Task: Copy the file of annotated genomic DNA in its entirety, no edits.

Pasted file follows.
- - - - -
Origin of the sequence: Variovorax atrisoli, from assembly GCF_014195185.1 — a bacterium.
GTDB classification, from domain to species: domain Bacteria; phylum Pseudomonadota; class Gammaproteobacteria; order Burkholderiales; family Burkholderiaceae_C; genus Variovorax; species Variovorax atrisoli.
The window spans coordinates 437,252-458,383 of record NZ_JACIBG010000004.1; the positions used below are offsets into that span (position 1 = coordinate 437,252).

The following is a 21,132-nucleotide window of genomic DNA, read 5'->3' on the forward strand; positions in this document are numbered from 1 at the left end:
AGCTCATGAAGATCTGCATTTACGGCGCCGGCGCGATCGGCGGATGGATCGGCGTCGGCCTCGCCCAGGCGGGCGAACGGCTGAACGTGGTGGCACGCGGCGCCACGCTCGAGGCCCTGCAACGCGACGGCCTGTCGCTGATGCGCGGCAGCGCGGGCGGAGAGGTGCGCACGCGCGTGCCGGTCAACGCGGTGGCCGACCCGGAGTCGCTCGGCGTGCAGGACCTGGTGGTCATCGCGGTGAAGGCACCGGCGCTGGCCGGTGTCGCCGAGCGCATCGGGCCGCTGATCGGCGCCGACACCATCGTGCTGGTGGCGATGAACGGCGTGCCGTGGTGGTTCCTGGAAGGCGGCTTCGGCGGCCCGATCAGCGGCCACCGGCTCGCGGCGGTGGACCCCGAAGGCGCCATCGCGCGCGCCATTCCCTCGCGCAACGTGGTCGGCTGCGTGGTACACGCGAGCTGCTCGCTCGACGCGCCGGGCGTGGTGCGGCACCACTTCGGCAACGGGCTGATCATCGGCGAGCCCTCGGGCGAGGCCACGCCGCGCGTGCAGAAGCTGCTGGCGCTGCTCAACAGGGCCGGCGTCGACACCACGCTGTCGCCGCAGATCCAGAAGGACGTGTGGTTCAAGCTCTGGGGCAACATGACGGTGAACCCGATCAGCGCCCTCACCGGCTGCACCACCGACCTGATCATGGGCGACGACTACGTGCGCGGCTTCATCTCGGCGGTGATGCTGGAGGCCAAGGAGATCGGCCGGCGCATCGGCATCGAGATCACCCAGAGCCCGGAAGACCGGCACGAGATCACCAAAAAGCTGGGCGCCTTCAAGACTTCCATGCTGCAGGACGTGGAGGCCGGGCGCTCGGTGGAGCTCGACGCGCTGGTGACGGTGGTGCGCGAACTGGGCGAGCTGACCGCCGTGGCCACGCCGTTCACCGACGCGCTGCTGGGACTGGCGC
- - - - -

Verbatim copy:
Origin of the sequence: Variovorax atrisoli, from assembly GCF_014195185.1 — a bacterium.
GTDB classification, from domain to species: domain Bacteria; phylum Pseudomonadota; class Gammaproteobacteria; order Burkholderiales; family Burkholderiaceae_C; genus Variovorax; species Variovorax atrisoli.
The window spans coordinates 437,252-458,383 of record NZ_JACIBG010000004.1; the positions used below are offsets into that span (position 1 = coordinate 437,252).

The following is a 21,132-nucleotide window of genomic DNA, read 5'->3' on the forward strand; positions in this document are numbered from 1 at the left end:
AGCTCATGAAGATCTGCATTTACGGCGCCGGCGCGATCGGCGGATGGATCGGCGTCGGCCTCGCCCAGGCGGGCGAACGGCTGAACGTGGTGGCACGCGGCGCCACGCTCGAGGCCCTGCAACGCGACGGCCTGTCGCTGATGCGCGGCAGCGCGGGCGGAGAGGTGCGCACGCGCGTGCCGGTCAACGCGGTGGCCGACCCGGAGTCGCTCGGCGTGCAGGACCTGGTGGTCATCGCGGTGAAGGCACCGGCGCTGGCCGGTGTCGCCGAGCGCATCGGGCCGCTGATCGGCGCCGACACCATCGTGCTGGTGGCGATGAACGGCGTGCCGTGGTGGTTCCTGGAAGGCGGCTTCGGCGGCCCGATCAGCGGCCACCGGCTCGCGGCGGTGGACCCCGAAGGCGCCATCGCGCGCGCCATTCCCTCGCGCAACGTGGTCGGCTGCGTGGTACACGCGAGCTGCTCGCTCGACGCGCCGGGCGTGGTGCGGCACCACTTCGGCAACGGGCTGATCATCGGCGAGCCCTCGGGCGAGGCCACGCCGCGCGTGCAGAAGCTGCTGGCGCTGCTCAACAGGGCCGGCGTCGACACCACGCTGTCGCCGCAGATCCAGAAGGACGTGTGGTTCAAGCTCTGGGGCAACATGACGGTGAACCCGATCAGCGCCCTCACCGGCTGCACCACCGACCTGATCATGGGCGACGACTACGTGCGCGGCTTCATCTCGGCGGTGATGCTGGAGGCCAAGGAGATCGGCCGGCGCATCGGCATCGAGATCACCCAGAGCCCGGAAGACCGGCACGAGATCACCAAAAAGCTGGGCGCCTTCAAGACTTCCATGCTGCAGGACGTGGAGGCCGGGCGCTCGGTGGAGCTCGACGCGCTGGTGACGGTGGTGCGCGAACTGGGCGAGCTGACCGCCGTGGCCACGCCGTTCACCGACGCGCTGCTGGGACTGGCGC